Nutrition and Dietetics - Collected Works

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    Parent Feeding Practices in the Australian Indigenous Population within the Context of non-Indigenous Australians and Indigenous Populations in Other High-Income Countries—A Scoping Review
    (Oxford University Press, 2019-01) Rohit, Athira ; Tonkin, Emma ; Maple-Brown, Louise J ; Golley, Rebecca Kirsty ; McCarthy, Mary ; Brimblecombe, Julie
    Although extensive literature on parent feeding practices among the general Australian population exists, Australian Indigenous populations are generally overlooked. A systematic scoping review was carried out to map any source of literature showing Indigenous parent feeding practices in Australia in the context of what is known about parent feeding practices among broader Australian populations and Indigenous populations in other high-income countries. A search of 8 electronic health databases was conducted. Inclusion criteria were children aged <12 y and reporting ≥1 child outcome related to childhood overweight and/or obesity, body mass index, dietary intake, or eating behavior in the context of parent feeding practices. Studies were grouped according to Indigenous status of the population for data extraction and synthesis. A total of 79 studies were identified; 80% (n = 65) were conducted among the general Australian population and <20% (n = 14) focused on Indigenous populations. Although a wide range of feeding practices were identified among the general Australian population, Indigenous practices most closely aligned with highly responsive and permissive parenting dimensions. The highly valued child autonomy in Indigenous parenting is sometimes criticized by researchers when viewed through a Western lens because the child has agency in deciding what and when to eat. Evidence-based understanding and knowledge of Indigenous parent feeding practices in Australia are limited. Indigenous worldviews are expressed distinctly differently than the general Western worldview in parent feeding practices. How worldviews are represented in parent-child relationships is important to consider for the way in which research with Indigenous populations is conducted and the evidence it generates to inform policy and practice.
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    Development of a short‐item diet quality questionnaire for Indigenous mothers and their young children: The Menzies remote short‐item dietary assessment tool
    (WIley, 2018-04-19) Rohit, Athira ; Brimblecombe, Julie ; O'Dea, Kerin ; Tonkin, Emma ; Maypilama, Lawurrpa ; Maple-Brown, Louise J
    The importance of a healthy diet in facilitating optimal childhood development and preventing chronic disease cannot be overstated. Despite this, unhealthy food patterns frequently occur as early as 9 months of age and continue through childhood. Australian Bureau of Statistics data indicate Indigenous Australian children to have particularly concerning dietary patterns, with children aged 2–3 years three times more likely to consume carbonated sugary drinks than their non‐Indigenous counterparts (18% versus 5.8%, respectively).1 Early intervention to prevent or improve obesity‐related behaviours can have a positive impact. The ability to improve dietary outcomes depends primarily on an accurate assessment of dietary intake. Data reliability and compliance issues common in dietary assessment are exacerbated when working with Indigenous Australians living remotely due to existing tools using inappropriate language, being resource‐intensive and not incorporating culturally diverse foods and serving methods. The aim of this research was to develop a short‐item questionnaire to assess the dietary quality of mothers and their young children (2–4 years) in the remote Indigenous community (RIC) setting for the Pregnancy and Adverse Neonatal Diabetes Outcomes in Remote Australia (PANDORA) longitudinal birth cohort study.2 PANDORA participants are Northern Territory women (both Indigenous and non‐Indigenous) with and without diabetes during pregnancy and their babies.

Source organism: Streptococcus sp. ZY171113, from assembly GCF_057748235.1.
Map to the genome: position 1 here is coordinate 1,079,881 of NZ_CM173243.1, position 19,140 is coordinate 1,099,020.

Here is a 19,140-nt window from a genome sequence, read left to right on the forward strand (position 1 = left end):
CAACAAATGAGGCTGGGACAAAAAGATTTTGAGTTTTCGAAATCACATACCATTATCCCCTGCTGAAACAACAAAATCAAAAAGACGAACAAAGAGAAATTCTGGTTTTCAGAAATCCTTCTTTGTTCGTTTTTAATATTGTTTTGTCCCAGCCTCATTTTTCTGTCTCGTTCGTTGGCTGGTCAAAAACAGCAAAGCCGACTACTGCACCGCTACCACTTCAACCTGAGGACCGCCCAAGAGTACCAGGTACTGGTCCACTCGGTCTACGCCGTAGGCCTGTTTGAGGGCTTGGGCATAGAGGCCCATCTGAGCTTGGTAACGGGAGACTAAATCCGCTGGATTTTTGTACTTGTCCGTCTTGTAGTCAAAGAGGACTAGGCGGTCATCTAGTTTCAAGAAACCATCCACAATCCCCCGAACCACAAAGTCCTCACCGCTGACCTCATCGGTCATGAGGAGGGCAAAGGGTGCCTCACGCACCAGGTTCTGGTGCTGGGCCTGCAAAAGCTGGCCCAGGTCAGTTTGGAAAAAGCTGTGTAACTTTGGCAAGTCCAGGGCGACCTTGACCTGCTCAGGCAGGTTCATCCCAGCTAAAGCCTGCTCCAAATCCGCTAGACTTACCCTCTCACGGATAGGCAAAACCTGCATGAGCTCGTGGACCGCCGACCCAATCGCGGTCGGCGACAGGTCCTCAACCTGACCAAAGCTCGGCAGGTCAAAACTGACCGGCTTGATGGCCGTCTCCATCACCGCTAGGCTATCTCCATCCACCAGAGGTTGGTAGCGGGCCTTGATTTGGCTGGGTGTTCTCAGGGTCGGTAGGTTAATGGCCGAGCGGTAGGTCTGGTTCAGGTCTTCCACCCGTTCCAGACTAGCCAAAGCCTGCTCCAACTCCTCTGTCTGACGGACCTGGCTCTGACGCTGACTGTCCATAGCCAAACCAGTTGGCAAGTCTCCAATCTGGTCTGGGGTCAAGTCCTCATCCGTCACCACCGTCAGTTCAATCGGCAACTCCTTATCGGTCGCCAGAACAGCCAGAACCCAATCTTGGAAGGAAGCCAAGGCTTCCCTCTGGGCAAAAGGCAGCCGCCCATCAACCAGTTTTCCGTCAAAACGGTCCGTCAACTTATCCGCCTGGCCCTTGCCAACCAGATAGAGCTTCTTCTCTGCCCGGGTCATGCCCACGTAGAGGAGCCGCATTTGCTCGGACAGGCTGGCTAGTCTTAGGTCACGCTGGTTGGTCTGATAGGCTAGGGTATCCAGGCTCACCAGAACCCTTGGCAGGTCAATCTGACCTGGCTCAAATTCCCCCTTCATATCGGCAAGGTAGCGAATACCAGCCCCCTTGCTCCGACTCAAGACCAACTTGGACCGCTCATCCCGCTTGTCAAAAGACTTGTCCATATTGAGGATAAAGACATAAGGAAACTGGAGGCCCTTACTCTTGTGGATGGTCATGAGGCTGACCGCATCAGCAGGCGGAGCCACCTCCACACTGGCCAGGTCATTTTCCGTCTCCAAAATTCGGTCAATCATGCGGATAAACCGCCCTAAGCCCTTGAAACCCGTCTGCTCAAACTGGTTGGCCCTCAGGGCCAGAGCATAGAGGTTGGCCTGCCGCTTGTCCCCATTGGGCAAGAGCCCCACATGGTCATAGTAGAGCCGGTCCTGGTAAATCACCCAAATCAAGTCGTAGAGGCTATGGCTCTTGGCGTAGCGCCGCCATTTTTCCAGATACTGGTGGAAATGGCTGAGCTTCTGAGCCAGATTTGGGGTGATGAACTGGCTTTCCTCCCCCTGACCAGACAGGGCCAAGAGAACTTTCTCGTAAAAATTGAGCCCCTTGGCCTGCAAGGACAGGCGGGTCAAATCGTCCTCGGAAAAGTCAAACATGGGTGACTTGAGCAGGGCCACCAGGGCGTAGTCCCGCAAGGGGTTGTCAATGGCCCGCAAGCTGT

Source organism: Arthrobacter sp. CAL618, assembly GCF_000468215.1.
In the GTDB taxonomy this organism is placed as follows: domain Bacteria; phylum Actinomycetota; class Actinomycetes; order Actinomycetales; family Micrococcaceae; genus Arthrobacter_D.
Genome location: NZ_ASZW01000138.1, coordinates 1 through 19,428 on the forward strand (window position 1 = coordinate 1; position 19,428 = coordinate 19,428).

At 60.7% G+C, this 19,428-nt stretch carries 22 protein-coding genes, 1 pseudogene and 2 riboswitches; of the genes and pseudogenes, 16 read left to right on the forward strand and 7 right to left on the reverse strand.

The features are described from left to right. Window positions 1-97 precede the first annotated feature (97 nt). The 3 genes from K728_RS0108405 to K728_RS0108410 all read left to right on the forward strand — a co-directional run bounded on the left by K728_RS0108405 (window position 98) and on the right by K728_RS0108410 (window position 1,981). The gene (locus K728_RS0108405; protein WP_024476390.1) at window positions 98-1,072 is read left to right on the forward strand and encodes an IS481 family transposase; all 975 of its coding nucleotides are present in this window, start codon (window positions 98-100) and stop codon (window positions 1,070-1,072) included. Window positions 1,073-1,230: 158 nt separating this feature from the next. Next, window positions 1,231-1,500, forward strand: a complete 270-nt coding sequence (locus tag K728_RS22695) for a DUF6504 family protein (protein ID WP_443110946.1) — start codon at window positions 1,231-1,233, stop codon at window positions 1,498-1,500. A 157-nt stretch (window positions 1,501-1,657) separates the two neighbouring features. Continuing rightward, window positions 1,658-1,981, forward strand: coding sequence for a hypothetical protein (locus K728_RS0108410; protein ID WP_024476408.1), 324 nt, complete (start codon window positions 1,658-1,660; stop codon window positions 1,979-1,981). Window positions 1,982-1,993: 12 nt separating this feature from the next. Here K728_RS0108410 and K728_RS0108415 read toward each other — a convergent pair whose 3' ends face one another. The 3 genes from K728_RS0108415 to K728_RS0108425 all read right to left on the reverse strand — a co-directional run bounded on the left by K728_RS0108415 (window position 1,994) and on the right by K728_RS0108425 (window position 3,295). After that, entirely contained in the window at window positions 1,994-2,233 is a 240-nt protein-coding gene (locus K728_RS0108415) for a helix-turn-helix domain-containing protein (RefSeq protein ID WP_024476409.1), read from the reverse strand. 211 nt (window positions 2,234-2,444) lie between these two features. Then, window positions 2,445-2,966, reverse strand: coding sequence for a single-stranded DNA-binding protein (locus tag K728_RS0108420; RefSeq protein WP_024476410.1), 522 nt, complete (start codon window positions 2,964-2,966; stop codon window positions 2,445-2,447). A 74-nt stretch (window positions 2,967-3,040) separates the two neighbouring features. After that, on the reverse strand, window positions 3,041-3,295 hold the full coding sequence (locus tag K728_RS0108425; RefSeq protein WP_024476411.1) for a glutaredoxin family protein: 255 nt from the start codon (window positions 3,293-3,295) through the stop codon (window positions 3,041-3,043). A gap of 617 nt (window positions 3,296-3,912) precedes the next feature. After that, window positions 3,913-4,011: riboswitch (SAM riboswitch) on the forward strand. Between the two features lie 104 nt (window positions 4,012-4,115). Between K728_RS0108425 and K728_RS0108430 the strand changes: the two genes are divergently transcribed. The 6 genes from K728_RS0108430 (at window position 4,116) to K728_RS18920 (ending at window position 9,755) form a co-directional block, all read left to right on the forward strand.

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    Characteristics of Smartphone Applications for Nutrition Improvement in Community Settings: A Scoping Review
    (Oxford University Press, 2017-03-10) Tonkin, Emma ; Brimblecombe, Julie ; Wycherley, Thomas Philip
    Smartphone applications are increasingly being used to support nutrition improvement in community settings. However, there is a scarcity of practical literature to support researchers and practitioners in choosing or developing health applications. This work maps the features, key content, theoretical approaches, and methods of consumer testing of applications intended for nutrition improvement in community settings. A systematic, scoping review methodology was used to map published, peer-reviewed literature reporting on applications with a specific nutrition-improvement focus intended for use in the community setting. After screening, articles were grouped into 4 categories: dietary self-monitoring trials, nutrition improvement trials, application description articles, and qualitative application development studies. For mapping, studies were also grouped into categories based on the target population and aim of the application or program. Of the 4818 titles identified from the database search, 64 articles were included. The broad categories of features found to be included in applications generally corresponded to different behavior change support strategies common to many classic behavioral change models. Key content of applications generally focused on food composition, with tailored feedback most commonly used to deliver educational content. Consumer testing before application deployment was reported in just over half of the studies. Collaboration between practitioners and application developers promotes an appropriate balance of evidence-based content and functionality. This work provides a unique resource for program development teams and practitioners seeking to use an application for nutrition improvement in community settings.
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    Consumer Trust